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Student Senate Update: Sept. 9, 2018 – New Faces and Speakers Welcomed at First Semester Meeting


New voices and familiar faces convened at the Peter T. Paul College of Business and Economics on Sept. 9 to usher in the Student Senate’s 40th Session with a meeting aiming to establish the new year’s roster and rules, plus bring to light important issues concerning student life and engagement at the University of New Hampshire.
Senior Vice Provost for Student Life and Dean of Students John T. Kirkpatrick, one of two guest speakers at Sunday’s meeting, explained to the assembly the university’s policies on student engagement in upcoming elections in the name of making the process of voting as accessible as possible for students.
Kirkpatrick highlighted topics ranging from absentee ballots for New Hampshire students unable to make it to their hometown who want to vote in their district, to protocols surrounding the use of university grounds for political promotion. The dean stressed how the university, bounded by its status as a public “flagship” institution, is required to take a nonpartisan stance and thus cannot partner with organizations with political leanings to promote specific candidates or perspectives, especially when it comes to use of collegiate property by third-parties unaffiliated with UNH.

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Dean of Students John T. Kirkpatrick and Interim Associate Vice President for Community, Equity and Diversity Monica Chiu speak to members of the UNH Student Senate on Sept. 9, 2018 at the Peter T. Paul College of Business and Economics (Benjamin Strawbridge/TNH Staff).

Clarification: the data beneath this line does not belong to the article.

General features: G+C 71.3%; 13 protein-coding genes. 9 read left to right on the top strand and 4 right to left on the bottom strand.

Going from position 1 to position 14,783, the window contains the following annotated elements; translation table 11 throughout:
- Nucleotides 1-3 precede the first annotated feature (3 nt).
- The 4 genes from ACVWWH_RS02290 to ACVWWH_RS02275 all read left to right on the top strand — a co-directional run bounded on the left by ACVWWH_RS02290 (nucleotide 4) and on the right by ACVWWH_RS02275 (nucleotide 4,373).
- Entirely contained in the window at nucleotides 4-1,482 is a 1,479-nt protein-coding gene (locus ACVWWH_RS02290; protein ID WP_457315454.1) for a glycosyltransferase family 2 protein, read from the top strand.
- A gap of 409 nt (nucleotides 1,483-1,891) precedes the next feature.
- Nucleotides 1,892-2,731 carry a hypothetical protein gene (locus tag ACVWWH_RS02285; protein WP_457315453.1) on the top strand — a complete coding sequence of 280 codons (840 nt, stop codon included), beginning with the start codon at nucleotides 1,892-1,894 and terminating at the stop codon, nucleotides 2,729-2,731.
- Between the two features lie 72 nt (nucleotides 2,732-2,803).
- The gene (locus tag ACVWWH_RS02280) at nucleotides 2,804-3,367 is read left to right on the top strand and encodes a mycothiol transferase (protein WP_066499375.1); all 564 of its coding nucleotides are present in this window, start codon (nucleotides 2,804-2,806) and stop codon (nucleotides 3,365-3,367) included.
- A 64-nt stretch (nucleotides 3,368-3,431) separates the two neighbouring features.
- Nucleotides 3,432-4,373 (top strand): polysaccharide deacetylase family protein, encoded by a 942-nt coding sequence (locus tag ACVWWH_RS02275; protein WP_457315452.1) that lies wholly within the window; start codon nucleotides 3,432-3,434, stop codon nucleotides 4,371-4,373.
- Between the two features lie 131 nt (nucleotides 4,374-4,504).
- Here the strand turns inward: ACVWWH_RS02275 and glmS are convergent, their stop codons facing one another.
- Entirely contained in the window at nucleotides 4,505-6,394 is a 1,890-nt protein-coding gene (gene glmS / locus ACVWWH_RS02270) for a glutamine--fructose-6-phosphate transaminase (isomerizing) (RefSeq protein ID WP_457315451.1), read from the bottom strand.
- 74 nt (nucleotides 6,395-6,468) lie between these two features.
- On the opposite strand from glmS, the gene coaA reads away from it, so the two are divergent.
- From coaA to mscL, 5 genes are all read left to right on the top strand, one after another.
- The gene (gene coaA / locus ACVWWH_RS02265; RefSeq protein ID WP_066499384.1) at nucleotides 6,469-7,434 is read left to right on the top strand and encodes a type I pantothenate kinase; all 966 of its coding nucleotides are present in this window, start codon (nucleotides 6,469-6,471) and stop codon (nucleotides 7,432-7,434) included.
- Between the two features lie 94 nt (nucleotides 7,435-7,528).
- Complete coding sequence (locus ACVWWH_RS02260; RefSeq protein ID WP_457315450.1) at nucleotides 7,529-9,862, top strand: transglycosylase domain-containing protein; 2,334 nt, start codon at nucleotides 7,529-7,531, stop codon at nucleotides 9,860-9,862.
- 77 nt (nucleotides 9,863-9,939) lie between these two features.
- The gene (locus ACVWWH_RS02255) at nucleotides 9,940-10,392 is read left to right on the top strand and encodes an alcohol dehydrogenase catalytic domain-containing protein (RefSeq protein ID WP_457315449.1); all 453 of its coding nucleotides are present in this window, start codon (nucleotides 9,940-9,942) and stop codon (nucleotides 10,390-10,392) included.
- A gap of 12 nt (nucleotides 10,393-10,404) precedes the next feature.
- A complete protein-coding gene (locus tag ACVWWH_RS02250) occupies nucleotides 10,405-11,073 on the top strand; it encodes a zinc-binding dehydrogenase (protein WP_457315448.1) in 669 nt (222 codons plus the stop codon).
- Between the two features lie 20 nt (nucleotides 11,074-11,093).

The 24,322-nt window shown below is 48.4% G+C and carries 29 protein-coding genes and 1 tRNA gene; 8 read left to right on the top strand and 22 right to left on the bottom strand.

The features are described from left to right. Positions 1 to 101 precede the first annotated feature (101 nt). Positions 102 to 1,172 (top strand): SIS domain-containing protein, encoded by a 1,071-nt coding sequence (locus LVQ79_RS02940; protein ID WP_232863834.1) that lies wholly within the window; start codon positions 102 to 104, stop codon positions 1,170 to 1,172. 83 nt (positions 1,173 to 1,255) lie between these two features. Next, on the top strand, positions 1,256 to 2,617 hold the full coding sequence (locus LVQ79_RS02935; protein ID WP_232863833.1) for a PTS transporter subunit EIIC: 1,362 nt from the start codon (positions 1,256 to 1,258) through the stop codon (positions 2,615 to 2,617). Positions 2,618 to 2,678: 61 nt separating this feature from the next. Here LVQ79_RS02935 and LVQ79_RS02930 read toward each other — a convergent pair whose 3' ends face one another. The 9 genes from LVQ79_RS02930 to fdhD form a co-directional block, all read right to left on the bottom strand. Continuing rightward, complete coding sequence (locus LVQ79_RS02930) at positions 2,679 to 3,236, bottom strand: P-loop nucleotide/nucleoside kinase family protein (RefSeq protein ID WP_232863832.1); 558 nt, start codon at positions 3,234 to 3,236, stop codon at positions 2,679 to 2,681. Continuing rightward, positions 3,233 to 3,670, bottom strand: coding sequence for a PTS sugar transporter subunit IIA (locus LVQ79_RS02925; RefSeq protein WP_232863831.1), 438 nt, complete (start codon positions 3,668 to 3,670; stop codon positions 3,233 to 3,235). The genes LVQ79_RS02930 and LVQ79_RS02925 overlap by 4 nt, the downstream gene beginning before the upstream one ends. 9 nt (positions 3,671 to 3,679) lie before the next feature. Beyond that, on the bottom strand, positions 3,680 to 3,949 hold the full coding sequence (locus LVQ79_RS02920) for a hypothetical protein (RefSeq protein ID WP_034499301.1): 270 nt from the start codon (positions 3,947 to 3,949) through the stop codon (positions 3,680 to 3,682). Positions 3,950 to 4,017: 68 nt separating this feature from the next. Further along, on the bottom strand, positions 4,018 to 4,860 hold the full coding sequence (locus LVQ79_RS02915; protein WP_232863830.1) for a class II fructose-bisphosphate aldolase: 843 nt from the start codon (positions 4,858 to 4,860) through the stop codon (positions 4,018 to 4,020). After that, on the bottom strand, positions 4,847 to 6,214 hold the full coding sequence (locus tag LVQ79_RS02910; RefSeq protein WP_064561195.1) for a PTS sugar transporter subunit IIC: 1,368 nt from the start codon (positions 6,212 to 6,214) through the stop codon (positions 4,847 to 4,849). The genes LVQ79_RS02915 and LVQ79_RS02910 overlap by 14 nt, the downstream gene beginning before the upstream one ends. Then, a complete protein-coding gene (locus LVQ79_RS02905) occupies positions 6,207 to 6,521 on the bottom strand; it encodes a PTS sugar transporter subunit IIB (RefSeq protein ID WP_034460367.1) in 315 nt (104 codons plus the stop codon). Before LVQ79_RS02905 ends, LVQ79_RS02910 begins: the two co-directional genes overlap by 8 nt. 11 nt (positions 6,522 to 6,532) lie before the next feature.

Kirkpatrick also made clear that UNH is working on new policies that would redirect organizations, including those invited by students, hoping to use UNH grounds to the Huddleston Hall Ballroom depending on intent, adding that facilities like the Memorial Union Building are already “packed with all kinds” of different events on a daily basis.
“We all need to be engaged, and what we want to promote on this campus is a civil environment where we actually talk,” Kirkpatrick told the Senate. “If we disagree, we talk and we listen. It’s a give-and-take situation.”
On top of election matters, Kirkpatrick introduced UNH’s newest administrators, including UNH President James W. Dean Jr. and Interim Provost Wayne Jones, to the body and highlighted upcoming events, including the university’s efforts to reach out to students and find ways to celebrate Constitution Day, set for Sept. 17, together with an hour-long naturalization ceremony on Sept. 19 to welcome new U.S. citizens.
Joining Kirkpatrick as a guest speaker was Interim Associate Vice President for Community, Equity and Diversity Monica Chiu, who discussed with the Senate how her office is working on ways to find a “baseline” reading of the university’s social climate and ways to address concerns of discrimination in light of controversies featuring attacks and insults against minorities following 2017’s Cinco de Mayo celebrations.
Chiu – who reports directly to President Dean and assumed the position on July 16 as part of a 20-year career at UNH, which has included roles such as a professor of English – explained that, as part of these efforts, the Office for Community, Equity and Diversity (CED) is working on a survey with Rankin & Associates – a consulting firm based in Pennsylvania – to be distributed next spring. The survey will obtain information regarding UNH’s racial and sexual makeup, as well as the frequency of racially and sexually-charged discriminatory behavior and actions against students. From those results, Chiu said the CED will be able to find out what “we need to do to strengthen areas in which we have weaknesses” in terms of pushing back against acts of discrimination.